Effects Of Political Modernization In Hong Kong

Topics: Hong Kong, Hong Kong, Democracy Pages: 5 (1089 words) Published: April 18, 2016

Between 1945 and 1997, Hong Kong underwent a relatively large political and institutional transformation. Especially after the signing of the Sino-British Joint Declaration, the pace of political transformation process was speeded up. In my opinions, the resumption of sovereignty did help Hong Kong move towards the process of political modernization. To explain why the turning back of Hong Kong could boost the political progress in our city, we should first know what is the definition of political modernization. Politically, modernization is the progress from despotism to democracy. All political reforms are aspired to fulfill people’s pursuit for freedom and equality, basic human rights and higher degree of participation in public affairs....

the Legislative Council. In November 1984, one month before the signing of the Joint Declaration, Governor Edward Youde published the White Paper: The Further Development of Representative Government in Hong Kong. As mentioned in the paper, ‘the main aims are to develop progressively a system of representative government at the central level which is more directly accountable to the people of Hong Kong and is firmly rooted in Hong Kong […] and to preserve their best features’ The Legislative Council had never had an election before. In 1992, Governor Chris Patten proposed a reform on the political system. He presented at a public meeting, ‘… on our present plans, will increase at subsequent elections with the ultimate aim of achieving a Council composed entirely of directly-elected members.’, his proposal was put into practice in the election of the Legislative Council in 1995. The Council became wholly elected. It was a breakthrough in Hong Kong’s political...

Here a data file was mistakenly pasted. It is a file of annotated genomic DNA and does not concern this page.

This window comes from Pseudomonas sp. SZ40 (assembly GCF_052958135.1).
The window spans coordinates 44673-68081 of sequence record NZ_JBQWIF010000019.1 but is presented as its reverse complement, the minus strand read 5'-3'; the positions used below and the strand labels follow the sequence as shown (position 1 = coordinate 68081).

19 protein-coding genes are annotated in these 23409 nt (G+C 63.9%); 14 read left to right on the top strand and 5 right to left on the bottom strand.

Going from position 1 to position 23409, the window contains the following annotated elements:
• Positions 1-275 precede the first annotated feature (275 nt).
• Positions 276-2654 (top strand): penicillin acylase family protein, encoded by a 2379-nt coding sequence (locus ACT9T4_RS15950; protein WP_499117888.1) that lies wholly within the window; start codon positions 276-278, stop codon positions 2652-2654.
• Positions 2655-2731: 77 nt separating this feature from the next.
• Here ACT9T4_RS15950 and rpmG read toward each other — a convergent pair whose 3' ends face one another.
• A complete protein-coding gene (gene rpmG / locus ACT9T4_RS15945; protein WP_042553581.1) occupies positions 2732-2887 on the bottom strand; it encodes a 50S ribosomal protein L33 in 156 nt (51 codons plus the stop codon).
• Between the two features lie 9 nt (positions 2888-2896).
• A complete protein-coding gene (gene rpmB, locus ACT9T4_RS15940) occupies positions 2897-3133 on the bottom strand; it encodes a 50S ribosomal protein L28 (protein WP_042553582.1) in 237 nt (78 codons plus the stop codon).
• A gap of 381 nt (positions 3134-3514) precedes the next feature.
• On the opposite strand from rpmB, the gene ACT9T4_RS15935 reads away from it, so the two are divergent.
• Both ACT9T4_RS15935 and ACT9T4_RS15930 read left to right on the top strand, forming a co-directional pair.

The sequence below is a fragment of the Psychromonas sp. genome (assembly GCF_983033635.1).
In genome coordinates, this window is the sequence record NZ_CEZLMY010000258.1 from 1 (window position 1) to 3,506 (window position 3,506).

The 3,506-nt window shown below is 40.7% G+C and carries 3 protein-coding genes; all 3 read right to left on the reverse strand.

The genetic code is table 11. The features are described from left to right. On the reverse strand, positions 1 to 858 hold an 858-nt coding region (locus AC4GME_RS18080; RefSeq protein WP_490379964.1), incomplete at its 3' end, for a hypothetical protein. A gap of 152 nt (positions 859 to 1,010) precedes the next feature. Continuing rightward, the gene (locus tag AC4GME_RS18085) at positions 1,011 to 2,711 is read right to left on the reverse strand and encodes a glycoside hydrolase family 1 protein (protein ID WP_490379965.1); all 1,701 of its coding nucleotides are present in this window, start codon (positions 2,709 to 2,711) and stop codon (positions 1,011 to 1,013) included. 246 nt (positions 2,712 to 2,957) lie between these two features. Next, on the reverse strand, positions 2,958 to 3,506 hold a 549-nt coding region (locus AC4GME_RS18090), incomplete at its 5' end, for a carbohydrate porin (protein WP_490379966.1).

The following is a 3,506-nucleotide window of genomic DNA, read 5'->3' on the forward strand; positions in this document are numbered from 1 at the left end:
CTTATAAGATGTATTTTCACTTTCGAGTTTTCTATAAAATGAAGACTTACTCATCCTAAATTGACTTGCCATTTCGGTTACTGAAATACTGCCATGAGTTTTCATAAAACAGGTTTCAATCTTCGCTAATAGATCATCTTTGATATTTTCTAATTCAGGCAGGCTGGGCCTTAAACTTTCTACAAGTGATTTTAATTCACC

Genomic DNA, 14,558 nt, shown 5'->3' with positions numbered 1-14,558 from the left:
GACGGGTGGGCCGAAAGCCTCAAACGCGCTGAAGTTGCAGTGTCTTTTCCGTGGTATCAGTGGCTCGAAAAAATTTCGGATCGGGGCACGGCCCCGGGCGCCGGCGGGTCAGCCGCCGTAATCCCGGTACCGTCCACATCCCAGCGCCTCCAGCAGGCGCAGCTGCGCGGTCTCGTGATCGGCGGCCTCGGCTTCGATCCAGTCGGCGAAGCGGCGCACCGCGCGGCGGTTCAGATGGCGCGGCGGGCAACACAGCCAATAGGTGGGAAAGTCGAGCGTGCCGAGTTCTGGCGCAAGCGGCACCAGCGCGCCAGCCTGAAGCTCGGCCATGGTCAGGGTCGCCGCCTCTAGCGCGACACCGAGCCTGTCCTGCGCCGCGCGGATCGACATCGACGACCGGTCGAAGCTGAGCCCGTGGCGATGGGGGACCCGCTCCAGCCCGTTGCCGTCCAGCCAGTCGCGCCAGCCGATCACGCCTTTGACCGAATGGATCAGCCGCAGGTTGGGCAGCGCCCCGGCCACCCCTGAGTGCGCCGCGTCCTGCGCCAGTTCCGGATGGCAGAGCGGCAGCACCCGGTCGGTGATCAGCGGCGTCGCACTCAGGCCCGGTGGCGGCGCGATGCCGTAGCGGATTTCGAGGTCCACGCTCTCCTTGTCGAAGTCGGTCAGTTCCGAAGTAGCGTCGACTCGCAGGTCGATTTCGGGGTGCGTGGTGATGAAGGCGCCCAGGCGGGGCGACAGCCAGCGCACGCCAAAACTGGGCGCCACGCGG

Owing to the desire of British government to promote certain degree of democracy, it tried their best to give citizens more chances to join in the political affairs. Citizens’ level of political participation kept expanding. The degree of participation and political mobility for citizens were higher when comparing to the past. Miners (1975, 98) described that Hong Kong people were indifferent towards political activity and they would just passively accept the arrangements of the government. We can therefore see that not only did the government give citizens more opportunities to join the government after 1984, but also did the citizen become more active in politics than before. The progress of democratization had...
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